Mauritania's former defence minister, Mohammed Ould Ghazouni, was sworn in as president on Thursday, in the country's first peaceful transition of power.
Ould Ghazouni had won the presidential election in June, which pitted him against five other contenders. Some rivals claimed voter fraud.
On Thursday, the Constitutional Council, the country's highest constitutional authority, swore in Ould Ghazouni for a five-year mandate in the presence of Mauritanian and foreign dignitaries.
In his inaugural address, he pledged to be a ‘president for all Mauritanians’ of different political orientations.
‘My ultimate aim will be to serve all Mauritanians and fulfil their aspirations,’ Ould Ghazouni said, according to Mauritania's independent news agency al-Akhbar.
He succeeds outgoing president Mohammed Ould Abdel-Aziz, an ex-army general who came to power after a 2008 military coup.
Ould Ghazouni is a close associate of Ould Abdel-Aziz and has been his right-hand man for a long time.
In an address at his successor's inaugural ceremony, Ould Abdel-Aziz voiced support for the new president. ‘I am proud to hand over to an elected president the leadership of Mauritania,’ he said.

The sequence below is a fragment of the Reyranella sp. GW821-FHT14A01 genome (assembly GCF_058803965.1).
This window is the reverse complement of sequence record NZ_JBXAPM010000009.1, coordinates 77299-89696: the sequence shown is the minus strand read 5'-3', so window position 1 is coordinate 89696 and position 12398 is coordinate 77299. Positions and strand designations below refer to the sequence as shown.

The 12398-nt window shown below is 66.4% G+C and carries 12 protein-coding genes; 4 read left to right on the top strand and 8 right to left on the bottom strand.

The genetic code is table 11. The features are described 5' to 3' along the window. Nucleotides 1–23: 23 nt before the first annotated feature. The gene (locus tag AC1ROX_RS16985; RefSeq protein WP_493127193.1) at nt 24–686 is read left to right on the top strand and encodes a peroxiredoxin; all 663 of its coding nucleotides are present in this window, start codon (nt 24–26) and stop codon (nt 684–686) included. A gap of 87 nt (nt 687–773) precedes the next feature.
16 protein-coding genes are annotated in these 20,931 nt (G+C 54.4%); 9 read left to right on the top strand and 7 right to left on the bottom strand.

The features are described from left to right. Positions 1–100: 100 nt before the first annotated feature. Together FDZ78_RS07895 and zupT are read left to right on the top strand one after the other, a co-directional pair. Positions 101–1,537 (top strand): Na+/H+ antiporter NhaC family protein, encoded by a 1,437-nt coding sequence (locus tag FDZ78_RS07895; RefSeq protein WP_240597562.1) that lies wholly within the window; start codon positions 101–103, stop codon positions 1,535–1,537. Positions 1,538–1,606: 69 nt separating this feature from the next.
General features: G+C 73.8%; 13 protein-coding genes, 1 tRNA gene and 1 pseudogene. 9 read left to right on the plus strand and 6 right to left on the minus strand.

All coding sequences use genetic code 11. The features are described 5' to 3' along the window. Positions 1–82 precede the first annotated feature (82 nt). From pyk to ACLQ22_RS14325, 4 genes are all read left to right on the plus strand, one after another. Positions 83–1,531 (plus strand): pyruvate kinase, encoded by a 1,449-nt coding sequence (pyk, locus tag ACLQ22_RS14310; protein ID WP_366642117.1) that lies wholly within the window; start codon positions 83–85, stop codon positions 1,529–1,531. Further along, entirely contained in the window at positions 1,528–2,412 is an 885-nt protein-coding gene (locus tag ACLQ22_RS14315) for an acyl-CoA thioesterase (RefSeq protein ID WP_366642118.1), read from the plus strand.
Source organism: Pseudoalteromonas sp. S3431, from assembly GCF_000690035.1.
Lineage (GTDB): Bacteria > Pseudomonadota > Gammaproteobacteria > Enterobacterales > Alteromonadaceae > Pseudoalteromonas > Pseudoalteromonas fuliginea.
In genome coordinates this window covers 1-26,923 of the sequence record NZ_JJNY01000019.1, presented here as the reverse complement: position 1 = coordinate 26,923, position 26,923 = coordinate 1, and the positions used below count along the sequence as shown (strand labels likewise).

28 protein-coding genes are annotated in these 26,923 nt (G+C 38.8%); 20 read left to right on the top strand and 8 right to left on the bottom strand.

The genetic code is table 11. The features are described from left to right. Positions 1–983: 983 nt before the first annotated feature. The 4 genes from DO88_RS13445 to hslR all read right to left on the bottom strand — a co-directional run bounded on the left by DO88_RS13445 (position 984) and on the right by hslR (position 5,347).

‘The president-elect deserves trust in his experience and efficiency,’ Ould Abdel-Aziz added at the ceremony held at a convention centre in a Nouakchott suburb.
Mauritania, a former French colony in north-west Africa, witnessed military coups in 1978, 2005 and 2008. Other failed coup attempts were also reported over that decades-long period.
Ould Ghazouni, 62, has built a reputation as a warrior against militant insurgents.
During his presidential election campaign, he had pledged to continue Ould Abdel-Aziz's policies of fighting radicalism and boosting national development if he were elected.
Mauritania, a Western ally, is part of Africa's Sahel region, a hub for militant extremists.
Ould Ghazouni, who took part in the 2005 and 2008 coups, was backed by the ruling elite in his bid for the presidency.
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